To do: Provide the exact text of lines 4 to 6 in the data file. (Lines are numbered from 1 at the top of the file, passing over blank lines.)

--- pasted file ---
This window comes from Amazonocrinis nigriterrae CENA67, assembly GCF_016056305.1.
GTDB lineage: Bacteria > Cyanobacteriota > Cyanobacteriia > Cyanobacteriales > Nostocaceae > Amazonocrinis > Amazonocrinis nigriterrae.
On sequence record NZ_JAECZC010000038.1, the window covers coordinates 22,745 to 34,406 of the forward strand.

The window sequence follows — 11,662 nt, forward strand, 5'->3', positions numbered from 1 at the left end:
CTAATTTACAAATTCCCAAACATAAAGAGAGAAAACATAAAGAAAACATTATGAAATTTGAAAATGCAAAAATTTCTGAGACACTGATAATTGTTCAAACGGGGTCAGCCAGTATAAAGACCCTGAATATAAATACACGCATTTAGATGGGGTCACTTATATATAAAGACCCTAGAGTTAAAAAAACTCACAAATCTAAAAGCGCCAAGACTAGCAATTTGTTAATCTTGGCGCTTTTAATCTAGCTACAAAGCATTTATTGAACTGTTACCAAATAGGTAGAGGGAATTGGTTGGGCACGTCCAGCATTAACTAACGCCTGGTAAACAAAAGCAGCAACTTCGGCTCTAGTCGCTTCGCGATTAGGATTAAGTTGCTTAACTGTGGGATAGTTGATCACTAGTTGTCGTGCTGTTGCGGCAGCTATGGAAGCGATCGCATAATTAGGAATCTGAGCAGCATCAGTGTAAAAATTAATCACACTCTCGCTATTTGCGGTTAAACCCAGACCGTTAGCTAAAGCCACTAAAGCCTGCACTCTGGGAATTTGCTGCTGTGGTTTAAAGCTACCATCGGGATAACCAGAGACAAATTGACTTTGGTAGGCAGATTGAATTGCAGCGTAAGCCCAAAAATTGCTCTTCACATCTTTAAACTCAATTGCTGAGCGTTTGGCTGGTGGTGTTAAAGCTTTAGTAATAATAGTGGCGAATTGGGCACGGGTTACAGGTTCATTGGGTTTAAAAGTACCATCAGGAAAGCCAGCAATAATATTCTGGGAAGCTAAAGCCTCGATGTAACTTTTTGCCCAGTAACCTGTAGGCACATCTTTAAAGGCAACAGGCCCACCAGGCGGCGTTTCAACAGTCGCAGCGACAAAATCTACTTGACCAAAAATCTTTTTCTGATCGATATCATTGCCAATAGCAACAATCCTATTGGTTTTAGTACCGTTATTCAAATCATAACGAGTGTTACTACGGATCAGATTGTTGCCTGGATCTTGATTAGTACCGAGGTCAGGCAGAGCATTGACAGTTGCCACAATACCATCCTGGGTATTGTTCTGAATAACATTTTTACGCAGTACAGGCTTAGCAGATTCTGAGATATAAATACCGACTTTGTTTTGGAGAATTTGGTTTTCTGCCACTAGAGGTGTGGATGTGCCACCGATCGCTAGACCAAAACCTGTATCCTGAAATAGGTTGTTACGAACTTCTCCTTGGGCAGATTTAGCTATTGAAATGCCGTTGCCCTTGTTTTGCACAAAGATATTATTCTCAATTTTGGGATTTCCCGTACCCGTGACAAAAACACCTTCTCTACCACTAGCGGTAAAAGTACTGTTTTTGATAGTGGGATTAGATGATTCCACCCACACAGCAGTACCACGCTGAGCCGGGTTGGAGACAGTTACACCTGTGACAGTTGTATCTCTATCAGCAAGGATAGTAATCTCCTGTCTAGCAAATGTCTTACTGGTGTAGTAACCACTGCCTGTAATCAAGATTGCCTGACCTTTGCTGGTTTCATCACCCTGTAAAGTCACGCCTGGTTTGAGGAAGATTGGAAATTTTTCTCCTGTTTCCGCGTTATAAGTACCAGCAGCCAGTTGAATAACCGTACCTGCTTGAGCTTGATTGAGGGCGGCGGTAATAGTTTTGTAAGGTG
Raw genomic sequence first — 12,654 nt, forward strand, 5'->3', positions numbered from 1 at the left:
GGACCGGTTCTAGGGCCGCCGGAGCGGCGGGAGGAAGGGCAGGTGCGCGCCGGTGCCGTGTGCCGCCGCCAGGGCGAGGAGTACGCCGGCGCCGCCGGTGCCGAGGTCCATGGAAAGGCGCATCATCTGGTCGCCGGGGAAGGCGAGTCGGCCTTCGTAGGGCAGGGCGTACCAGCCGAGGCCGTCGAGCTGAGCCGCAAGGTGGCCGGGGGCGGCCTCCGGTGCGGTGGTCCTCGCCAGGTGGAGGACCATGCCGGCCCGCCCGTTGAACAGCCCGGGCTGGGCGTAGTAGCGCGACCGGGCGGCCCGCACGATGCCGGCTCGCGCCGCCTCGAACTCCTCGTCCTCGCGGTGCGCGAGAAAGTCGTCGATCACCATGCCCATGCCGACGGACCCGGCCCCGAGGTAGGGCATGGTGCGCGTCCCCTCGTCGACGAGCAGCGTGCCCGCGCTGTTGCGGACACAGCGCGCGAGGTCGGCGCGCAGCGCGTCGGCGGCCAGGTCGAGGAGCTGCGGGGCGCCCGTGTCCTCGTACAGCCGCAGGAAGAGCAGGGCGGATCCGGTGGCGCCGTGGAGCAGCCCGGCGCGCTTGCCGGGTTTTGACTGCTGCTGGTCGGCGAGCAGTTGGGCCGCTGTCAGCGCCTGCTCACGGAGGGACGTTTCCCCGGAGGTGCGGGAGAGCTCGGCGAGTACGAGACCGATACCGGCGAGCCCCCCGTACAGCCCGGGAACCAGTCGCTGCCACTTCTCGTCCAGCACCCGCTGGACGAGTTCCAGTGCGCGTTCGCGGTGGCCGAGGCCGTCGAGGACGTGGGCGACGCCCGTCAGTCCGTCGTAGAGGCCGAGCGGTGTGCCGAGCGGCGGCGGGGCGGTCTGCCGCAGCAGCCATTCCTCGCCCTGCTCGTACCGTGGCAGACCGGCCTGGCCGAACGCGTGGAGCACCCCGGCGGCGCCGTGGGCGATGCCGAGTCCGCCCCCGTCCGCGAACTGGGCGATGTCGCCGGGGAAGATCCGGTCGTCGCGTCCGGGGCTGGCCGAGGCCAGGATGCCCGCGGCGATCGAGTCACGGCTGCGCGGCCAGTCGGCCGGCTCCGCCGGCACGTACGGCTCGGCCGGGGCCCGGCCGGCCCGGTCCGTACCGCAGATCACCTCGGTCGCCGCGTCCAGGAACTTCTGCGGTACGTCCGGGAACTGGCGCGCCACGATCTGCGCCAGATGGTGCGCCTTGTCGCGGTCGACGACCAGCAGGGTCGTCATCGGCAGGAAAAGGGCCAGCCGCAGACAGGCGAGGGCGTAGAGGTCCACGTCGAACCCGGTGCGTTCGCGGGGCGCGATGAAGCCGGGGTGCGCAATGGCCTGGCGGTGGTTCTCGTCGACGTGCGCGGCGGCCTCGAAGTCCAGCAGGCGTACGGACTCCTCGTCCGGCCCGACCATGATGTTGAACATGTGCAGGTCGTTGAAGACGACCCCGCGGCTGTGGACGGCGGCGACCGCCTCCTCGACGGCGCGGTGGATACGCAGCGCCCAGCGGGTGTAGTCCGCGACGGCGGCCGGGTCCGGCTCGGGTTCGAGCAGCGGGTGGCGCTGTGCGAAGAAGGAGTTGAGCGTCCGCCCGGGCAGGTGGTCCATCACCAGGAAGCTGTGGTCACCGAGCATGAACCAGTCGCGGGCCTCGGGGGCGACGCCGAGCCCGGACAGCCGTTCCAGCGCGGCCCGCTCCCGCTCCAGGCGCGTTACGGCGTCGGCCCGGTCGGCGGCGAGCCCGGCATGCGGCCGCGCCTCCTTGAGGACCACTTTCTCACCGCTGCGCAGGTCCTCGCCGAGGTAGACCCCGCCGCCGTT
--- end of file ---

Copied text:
The window sequence follows — 11,662 nt, forward strand, 5'->3', positions numbered from 1 at the left end:
CTAATTTACAAATTCCCAAACATAAAGAGAGAAAACATAAAGAAAACATTATGAAATTTGAAAATGCAAAAATTTCTGAGACACTGATAATTGTTCAAACGGGGTCAGCCAGTATAAAGACCCTGAATATAAATACACGCATTTAGATGGGGTCACTTATATATAAAGACCCTAGAGTTAAAAAAACTCACAAATCTAAAAGCGCCAAGACTAGCAATTTGTTAATCTTGGCGCTTTTAATCTAGCTACAAAGCATTTATTGAACTGTTACCAAATAGGTAGAGGGAATTGGTTGGGCACGTCCAGCATTAACTAACGCCTGGTAAACAAAAGCAGCAACTTCGGCTCTAGTCGCTTCGCGATTAGGATTAAGTTGCTTAACTGTGGGATAGTTGATCACTAGTTGTCGTGCTGTTGCGGCAGCTATGGAAGCGATCGCATAATTAGGAATCTGAGCAGCATCAGTGTAAAAATTAATCACACTCTCGCTATTTGCGGTTAAACCCAGACCGTTAGCTAAAGCCACTAAAGCCTGCACTCTGGGAATTTGCTGCTGTGGTTTAAAGCTACCATCGGGATAACCAGAGACAAATTGACTTTGGTAGGCAGATTGAATTGCAGCGTAAGCCCAAAAATTGCTCTTCACATCTTTAAACTCAATTGCTGAGCGTTTGGCTGGTGGTGTTAAAGCTTTAGTAATAATAGTGGCGAATTGGGCACGGGTTACAGGTTCATTGGGTTTAAAAGTACCATCAGGAAAGCCAGCAATAATATTCTGGGAAGCTAAAGCCTCGATGTAACTTTTTGCCCAGTAACCTGTAGGCACATCTTTAAAGGCAACAGGCCCACCAGGCGGCGTTTCAACAGTCGCAGCGACAAAATCTACTTGACCAAAAATCTTTTTCTGATCGATATCATTGCCAATAGCAACAATCCTATTGGTTTTAGTACCGTTATTCAAATCATAACGAGTGTTACTACGGATCAGATTGTTGCCTGGATCTTGATTAGTACCGAGGTCAGGCAGAGCATTGACAGTTGCCACAATACCATCCTGGGTATTGTTCTGAATAACATTTTTACGCAGTACAGGCTTAGCAGATTCTGAGATATAAATACCGACTTTGTTTTGGAGAATTTGGTTTTCTGCCACTAGAGGTGTGGATGTGCCACCGATCGCTAGACCAAAACCTGTATCCTGAAATAGGTTGTTACGAACTTCTCCTTGGGCAGATTTAGCTATTGAAATGCCGTTGCCCTTGTTTTGCACAAAGATATTATTCTCAATTTTGGGATTTCCCGTACCCGTGACAAAAACACCTTCTCTACCACTAGCGGTAAAAGTACTGTTTTTGATAGTGGGATTAGATGATTCCACCCACACAGCAGTACCACGCTGAGCCGGGTTGGAGACAGTTACACCTGTGACAGTTGTATCTCTATCAGCAAGGATAGTAATCTCCTGTCTAGCAAATGTCTTACTGGTGTAGTAACCACTGCCTGTAATCAAGATTGCCTGACCTTTGCTGGTTTCATCACCCTGTAAAGTCACGCCTGGTTTGAGGAAGATTGGAAATTTTTCTCCTGTTTCCGCGTTATAAGTACCAGCAGCCAGTTGAATAACCGTACCTGCTTGAGCTTGATTGAGGGCGGCGGTAATAGTTTTGTAAGGTG
Raw genomic sequence first — 12,654 nt, forward strand, 5'->3', positions numbered from 1 at the left: